Underwriting difficulties have also intensified in light of the ever-changing cyber climate. Faced with a constant barrage of new trends, insurers lack actuarial information on the likelihood of an attack materializing, making it difficult to predict the potential damage at stake. Insurers now demand proof of cyber hygiene before handing out policies and set minimum benchmarks, which most Israeli companies are simply not at the stage to hit. The acquisition process has become long and tedious, with questionnaire after questionnaire demanding minute details of a company’s security posture. Low readiness organisations are struggling to obtain affordable coverage, if at all - and those are the companies that will suffer the most when a cyber attacker strikes.

New insurtech tools

The good news is there are still innovators in the industry who are willing to take the challenge on. Israeli startups such as Parametrix, Kovrr and Cyberwrite have enjoyed international success with their insurtech tools, which assist cyber insurance professionals in their daily activities and enable more businesses to purchase policies. Other start-ups, such as the Cyber Insurance Academy, have taken it upon themselves to merge cyber and insurance education into a single online learning platform for insurance professionals wishing to learn more about the fastest growth product in their industry. "We are seeing emerging trends that Israel is no longer just a developer of cyber and insurtech tools, but also of industry knowledge and education," says Asaf Armoni, the Academy’s CTO. "We want to see this knowledge soaked up both in Israel and abroad," adds Guy Simkin, CEO. Indeed, the small yet mighty Tel Aviv start-up has disrupted the global insurance sector, attracting some big household names to its student community and achieving rare accreditation by the most respected international insurance body, the Chartered Insurance Institute in London.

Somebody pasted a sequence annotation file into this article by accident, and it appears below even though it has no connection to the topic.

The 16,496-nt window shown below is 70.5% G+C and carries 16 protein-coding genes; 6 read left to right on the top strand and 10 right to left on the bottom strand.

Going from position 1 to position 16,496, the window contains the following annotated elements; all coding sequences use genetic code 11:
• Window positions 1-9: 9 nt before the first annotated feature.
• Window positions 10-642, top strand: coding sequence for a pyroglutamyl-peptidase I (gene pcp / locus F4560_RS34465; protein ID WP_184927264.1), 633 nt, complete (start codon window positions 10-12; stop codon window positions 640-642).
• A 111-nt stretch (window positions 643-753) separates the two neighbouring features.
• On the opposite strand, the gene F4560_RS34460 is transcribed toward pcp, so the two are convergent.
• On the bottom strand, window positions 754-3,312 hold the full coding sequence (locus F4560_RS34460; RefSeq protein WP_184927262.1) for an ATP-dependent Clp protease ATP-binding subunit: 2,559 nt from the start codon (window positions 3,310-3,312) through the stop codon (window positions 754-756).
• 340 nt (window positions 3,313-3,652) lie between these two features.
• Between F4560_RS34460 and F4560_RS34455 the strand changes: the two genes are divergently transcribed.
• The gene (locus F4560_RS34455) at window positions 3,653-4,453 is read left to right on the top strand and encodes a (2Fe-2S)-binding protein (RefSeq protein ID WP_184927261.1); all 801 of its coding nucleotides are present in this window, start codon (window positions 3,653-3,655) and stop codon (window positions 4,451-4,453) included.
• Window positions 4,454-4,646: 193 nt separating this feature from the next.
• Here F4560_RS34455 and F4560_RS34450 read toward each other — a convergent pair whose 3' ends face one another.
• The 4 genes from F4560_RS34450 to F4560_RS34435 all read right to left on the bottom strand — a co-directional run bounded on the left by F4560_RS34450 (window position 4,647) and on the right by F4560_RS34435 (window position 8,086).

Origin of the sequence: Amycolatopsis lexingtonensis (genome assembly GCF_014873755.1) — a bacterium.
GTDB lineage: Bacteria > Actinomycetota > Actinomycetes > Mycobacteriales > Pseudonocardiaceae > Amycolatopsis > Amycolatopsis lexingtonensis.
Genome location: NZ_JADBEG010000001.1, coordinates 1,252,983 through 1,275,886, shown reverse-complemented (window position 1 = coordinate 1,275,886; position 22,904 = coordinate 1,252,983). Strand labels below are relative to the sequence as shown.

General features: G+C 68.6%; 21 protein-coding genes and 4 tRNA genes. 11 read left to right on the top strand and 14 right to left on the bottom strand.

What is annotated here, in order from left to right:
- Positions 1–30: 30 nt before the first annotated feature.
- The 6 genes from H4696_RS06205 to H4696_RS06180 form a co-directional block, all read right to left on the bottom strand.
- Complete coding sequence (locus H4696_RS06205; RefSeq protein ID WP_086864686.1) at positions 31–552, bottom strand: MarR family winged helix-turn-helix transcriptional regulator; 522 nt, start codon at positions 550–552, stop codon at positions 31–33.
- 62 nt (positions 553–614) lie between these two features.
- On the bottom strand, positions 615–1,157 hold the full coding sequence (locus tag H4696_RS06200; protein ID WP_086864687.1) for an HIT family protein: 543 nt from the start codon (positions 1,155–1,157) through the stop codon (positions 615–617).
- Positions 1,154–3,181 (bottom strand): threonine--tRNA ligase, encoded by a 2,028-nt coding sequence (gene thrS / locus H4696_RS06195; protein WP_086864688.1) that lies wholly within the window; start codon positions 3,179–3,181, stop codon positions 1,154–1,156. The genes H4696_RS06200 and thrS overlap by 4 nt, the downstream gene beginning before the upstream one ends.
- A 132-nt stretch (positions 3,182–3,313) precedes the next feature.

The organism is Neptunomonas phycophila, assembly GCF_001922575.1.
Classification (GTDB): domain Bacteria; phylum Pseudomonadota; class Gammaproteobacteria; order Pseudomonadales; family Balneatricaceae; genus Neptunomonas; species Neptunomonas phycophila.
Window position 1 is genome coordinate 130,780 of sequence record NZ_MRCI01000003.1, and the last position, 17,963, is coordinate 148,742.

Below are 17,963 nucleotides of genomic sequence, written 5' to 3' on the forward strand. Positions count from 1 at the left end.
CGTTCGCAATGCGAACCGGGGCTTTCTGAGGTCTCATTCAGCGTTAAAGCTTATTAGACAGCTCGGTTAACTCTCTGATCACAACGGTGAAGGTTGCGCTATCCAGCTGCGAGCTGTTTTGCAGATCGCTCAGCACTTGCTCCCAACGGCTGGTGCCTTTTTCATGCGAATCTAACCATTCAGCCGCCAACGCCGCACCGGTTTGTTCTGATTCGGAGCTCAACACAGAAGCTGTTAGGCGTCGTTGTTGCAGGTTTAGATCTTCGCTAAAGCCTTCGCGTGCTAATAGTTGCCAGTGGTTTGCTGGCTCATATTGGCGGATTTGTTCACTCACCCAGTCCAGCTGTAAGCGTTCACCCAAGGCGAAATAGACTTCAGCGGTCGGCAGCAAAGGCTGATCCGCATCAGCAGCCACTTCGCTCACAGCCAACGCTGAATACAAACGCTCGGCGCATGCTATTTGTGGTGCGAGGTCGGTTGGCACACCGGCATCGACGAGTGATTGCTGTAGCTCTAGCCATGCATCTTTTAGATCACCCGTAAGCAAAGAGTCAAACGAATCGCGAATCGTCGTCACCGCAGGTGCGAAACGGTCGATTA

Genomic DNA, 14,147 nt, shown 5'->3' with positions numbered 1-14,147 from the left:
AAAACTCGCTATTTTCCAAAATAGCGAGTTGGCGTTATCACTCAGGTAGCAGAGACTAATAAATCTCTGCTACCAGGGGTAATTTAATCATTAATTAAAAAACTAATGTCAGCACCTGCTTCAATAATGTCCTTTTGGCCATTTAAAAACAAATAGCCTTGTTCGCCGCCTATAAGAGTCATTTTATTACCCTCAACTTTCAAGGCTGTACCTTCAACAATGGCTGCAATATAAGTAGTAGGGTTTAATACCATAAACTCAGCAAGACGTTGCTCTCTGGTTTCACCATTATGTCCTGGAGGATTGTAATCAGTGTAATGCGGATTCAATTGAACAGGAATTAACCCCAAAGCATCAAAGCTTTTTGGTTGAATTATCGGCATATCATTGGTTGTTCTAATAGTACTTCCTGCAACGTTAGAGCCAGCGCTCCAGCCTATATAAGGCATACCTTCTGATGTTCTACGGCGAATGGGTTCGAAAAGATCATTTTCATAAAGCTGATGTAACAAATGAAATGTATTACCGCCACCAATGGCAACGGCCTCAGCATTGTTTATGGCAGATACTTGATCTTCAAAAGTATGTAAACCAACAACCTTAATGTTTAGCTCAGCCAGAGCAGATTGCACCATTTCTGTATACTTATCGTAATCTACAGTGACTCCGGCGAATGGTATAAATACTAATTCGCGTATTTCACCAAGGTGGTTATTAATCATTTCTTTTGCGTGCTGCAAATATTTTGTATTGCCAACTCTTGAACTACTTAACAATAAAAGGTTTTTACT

The past couple of years have raised some issues of concern for the cybersecurity practices of Israel’s businesses. While demand for a more robust risk transfer mechanism may be on the rise, Israel’s insurance industry will have to catch up - and fast. If Israel plays its cards right, it could maintain its reputation as a world-leading cyber innovator, but it will need to educate its fellow citizens, as well as the rest of the world, for this to happen.

Syvanne Aloni works as a Marketing and Communications consultant in Israel and the UK, with clients spanning a variety of industries and sizes.

Published by Globes, Israel business news - en.globes.co.il - on December 22, 2021.

© Copyright of Globes Publisher Itonut (1983) Ltd., 2021.

Cyberattack  credit: Shutterstock
Cyberattack credit: Shutterstock